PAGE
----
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logoThe American Society of Internal Arts™ is an organization inspired by the work and dreams of one man, the late Grandmaster Jou Tsung Hwa. The first half of Jou’s life was spent as a college mathematics professor at a university in Taiwan. A prolific writer, he wrote over thirty college level textbooks in mathematics, books distributed throughout every science, math and engineering department of colleges and universities throughout Asia. At the age of 47, Jou was diagnosed with an enlarged heart and prolapsed stomach,  a fatal prognosis in the 1960’s in Taiwan. On the advice of a friend, he sought out a teacher and began to learn and practice the art of taijiquan (tai chi). Within five to six years time, his heart had shrunk to normal, and his stomach had moved back into its proper position. This began his love affair with the arts.

In the early 1970’s Jou traveled to the United States to earn his PhD in mathematics from Rutger’s University. He began teaching tai chi on the campus grounds, much the way teachers taught in the parks of China. He soon acquired a following and was eventually offered a position as a visiting professor with Rutger’s department of physical education. In 1975 he began the first annual Zhang San Feng Festival in Chinatown, New York City. Named for a 16th century Daoist hermit, often credited as the founder of tai chi, Zhang San Feng Festivals were common martial art celebrations in China, this was the first and original Festival celebrated in the United States.   At the same time, Jou wrote three scholarly level texts on the subject of the Chinese arts - “The Tao of I-Ching, The Tao of Meditation,” and “The Dao of Taijiquan.” The last rose to become the first in-depth book on the subject of tai chi, having gone through several editions and translated into six different languages. To this day it is considered a classic martial art text.

In 1984 now “Master Jou” purchased a 103-acre farm property in Warwick, New York and dubbed it “Tai Chi Farm.” For the next 14 years, Tai Chi Farm would transform into a legendary place, a beautiful property with rustic cabins nestled in the woods and a pond and waterfall feeding a streaming running through its center. Over the years visiting Masters and their students would help landscape the Farm with outdoor practice facilities, Chinese archways, religious statuary and hidden training nooks, all serving to transform the property into a martial arts paradise. An old carriage house was refurbished to serve as a tai chi school. At the same time, Master Jou moved the Zhang San Feng Festival to Tai Chi Farm where it grew into the largest outdoor martial arts event in the country, attracting several hundred people a year to an event that came to be known as a the martial arts version of “burning man.”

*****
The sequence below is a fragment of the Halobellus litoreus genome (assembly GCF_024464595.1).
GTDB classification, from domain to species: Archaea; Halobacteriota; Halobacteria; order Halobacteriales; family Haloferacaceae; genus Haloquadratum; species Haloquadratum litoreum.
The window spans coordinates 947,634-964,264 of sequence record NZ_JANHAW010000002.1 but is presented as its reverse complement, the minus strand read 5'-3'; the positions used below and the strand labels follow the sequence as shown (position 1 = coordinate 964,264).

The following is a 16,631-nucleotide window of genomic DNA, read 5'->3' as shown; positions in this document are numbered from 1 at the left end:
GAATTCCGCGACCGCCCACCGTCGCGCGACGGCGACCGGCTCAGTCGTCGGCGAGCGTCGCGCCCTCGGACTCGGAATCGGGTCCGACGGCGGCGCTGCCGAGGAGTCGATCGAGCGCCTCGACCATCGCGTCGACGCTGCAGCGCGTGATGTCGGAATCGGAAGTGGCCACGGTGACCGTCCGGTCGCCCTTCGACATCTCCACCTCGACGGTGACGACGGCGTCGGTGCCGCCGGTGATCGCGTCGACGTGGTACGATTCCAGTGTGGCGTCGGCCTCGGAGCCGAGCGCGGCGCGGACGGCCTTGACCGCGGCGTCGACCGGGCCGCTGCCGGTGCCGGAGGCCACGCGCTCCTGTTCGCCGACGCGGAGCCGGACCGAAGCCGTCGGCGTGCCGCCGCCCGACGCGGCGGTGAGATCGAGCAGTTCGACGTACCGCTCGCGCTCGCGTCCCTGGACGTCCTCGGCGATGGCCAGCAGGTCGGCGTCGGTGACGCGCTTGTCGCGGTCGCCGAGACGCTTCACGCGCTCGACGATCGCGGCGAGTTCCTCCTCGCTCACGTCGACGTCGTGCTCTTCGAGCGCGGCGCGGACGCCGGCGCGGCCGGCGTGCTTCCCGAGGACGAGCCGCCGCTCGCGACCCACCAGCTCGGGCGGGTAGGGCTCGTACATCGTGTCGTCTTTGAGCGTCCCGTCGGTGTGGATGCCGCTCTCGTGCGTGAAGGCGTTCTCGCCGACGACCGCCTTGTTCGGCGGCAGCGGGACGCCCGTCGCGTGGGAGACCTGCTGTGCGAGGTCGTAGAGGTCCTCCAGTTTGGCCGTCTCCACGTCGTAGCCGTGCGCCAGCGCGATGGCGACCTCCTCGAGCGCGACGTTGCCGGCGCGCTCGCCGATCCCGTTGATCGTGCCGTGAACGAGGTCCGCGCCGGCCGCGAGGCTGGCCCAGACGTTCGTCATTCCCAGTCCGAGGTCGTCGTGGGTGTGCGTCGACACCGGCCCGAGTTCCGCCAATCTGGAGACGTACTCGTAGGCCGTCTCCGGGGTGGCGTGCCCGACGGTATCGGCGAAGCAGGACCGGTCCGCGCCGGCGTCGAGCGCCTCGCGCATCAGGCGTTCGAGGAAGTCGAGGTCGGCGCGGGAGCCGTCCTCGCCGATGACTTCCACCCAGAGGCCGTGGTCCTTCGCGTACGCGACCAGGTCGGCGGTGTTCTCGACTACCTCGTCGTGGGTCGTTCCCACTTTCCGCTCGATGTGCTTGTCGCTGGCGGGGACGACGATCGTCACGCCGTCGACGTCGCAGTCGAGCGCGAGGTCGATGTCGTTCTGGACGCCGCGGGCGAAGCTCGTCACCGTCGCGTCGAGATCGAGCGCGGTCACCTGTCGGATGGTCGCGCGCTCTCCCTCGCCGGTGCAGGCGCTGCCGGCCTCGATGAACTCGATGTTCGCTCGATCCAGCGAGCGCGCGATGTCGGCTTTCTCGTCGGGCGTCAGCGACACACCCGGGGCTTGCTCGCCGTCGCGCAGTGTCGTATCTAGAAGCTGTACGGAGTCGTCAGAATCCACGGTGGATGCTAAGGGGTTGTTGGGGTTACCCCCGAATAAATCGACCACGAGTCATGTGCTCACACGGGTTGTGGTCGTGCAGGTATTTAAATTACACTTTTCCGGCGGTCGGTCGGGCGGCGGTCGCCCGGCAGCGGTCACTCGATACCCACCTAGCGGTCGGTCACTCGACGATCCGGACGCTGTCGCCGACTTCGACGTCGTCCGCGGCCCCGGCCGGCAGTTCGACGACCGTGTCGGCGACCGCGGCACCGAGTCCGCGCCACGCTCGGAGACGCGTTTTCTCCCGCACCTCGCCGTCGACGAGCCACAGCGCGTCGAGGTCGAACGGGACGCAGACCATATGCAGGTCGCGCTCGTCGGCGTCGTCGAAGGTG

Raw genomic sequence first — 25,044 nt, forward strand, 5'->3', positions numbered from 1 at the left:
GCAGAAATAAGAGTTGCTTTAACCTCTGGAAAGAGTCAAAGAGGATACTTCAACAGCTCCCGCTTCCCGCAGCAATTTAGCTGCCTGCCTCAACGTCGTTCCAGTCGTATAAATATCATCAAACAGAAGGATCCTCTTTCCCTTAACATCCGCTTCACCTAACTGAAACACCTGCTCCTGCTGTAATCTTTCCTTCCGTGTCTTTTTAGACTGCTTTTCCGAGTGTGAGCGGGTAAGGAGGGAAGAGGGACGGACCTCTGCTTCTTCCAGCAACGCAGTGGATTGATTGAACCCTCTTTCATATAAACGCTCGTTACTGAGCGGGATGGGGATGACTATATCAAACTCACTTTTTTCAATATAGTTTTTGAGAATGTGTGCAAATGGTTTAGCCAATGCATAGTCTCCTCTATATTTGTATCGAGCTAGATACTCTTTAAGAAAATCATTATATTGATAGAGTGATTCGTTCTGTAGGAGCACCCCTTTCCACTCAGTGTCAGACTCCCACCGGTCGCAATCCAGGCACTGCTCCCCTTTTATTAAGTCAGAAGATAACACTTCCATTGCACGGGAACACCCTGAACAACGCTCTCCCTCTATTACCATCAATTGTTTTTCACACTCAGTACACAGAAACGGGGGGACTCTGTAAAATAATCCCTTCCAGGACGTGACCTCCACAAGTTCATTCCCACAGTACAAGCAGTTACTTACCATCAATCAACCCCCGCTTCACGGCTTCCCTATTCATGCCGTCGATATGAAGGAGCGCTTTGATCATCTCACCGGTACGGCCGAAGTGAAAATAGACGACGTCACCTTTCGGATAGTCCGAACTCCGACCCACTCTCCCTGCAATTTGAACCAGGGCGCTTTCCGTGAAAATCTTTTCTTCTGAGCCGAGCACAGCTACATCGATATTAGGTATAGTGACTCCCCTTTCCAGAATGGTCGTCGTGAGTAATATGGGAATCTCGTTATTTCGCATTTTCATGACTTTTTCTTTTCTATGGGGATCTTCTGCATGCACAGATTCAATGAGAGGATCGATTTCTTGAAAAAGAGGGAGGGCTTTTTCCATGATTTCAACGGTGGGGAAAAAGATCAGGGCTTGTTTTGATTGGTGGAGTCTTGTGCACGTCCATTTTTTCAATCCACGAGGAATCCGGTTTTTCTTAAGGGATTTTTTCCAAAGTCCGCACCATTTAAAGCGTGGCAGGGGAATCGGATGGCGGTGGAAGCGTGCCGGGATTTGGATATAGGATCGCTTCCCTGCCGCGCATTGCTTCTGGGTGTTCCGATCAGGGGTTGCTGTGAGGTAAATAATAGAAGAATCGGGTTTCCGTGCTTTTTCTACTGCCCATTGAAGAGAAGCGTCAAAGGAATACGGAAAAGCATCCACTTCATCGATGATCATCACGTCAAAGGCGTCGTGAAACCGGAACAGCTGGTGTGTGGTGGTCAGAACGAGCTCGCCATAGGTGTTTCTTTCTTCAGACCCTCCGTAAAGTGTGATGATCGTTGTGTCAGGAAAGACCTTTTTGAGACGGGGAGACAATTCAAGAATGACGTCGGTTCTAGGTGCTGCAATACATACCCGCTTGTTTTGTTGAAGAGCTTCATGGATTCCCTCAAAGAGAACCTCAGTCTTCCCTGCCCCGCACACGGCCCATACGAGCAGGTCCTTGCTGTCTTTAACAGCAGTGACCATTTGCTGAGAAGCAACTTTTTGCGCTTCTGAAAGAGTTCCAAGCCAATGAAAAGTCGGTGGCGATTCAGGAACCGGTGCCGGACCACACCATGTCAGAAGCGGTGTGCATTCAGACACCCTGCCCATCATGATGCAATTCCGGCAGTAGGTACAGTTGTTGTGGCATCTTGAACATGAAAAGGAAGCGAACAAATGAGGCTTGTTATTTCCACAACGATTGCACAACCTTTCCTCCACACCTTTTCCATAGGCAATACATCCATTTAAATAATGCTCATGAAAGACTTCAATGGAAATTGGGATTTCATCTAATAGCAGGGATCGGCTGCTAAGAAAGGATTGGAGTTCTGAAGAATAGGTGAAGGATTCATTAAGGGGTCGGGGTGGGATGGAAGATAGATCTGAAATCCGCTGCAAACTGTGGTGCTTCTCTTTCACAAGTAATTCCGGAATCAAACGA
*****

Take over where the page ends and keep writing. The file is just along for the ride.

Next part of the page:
The Festival was unique in several respects. First, as a former college professor, Master Jou wanted the Festival to be a purely educational event, with no tournaments or competitions. While he felt that competitive events had their role, his visitingon for the Festival was as a place where teachers could come together and freely share their knowledge and experience. Because of this spirit of sharing, the Festival eventually evolved the motto “Leave your egos at the door. Come in friendship.” It was in this atmosphere that teachers, who normally would never have spoken with each other, developed long lasting connections with their peers. The Festival became a massive martial arts “picnic,” where extended family got together once a year to socialize with old friends, and make new ones.

In 1998 tragedy struck as Master Jou, Tsung Hwa, at the age of 81, was killed in an auto accident. This was an unforeseen tragedy that effected everyone who had come to know and love this gentle and generous master. For the next two years, senior students continued to run the school until Jou’s family handed the property over to a land developer in 2000. In 2001, a monument was erected in memory of Master Jou in Warwick Town Park, in Warwick New York, the hometown of Tai Chi Farm. In 2003 the American Society of Internal Arts was formed as the new host of the annual Zhang San Feng Festival. Today the Zhang San Feng Festival continues as part of the legacy of the late Grandmaster Jou, Tsung Hwa, a kind and generous teacher who believed in the transformative power of the arts.


To all martial artists of all different systems and styles, students and teachers alike, who have had a “Master Jou,” in their own life, or are seeking a “Master Jou,” a teacher that guides and inspires, we welcome you. This organization, and it’s unique events, are for you.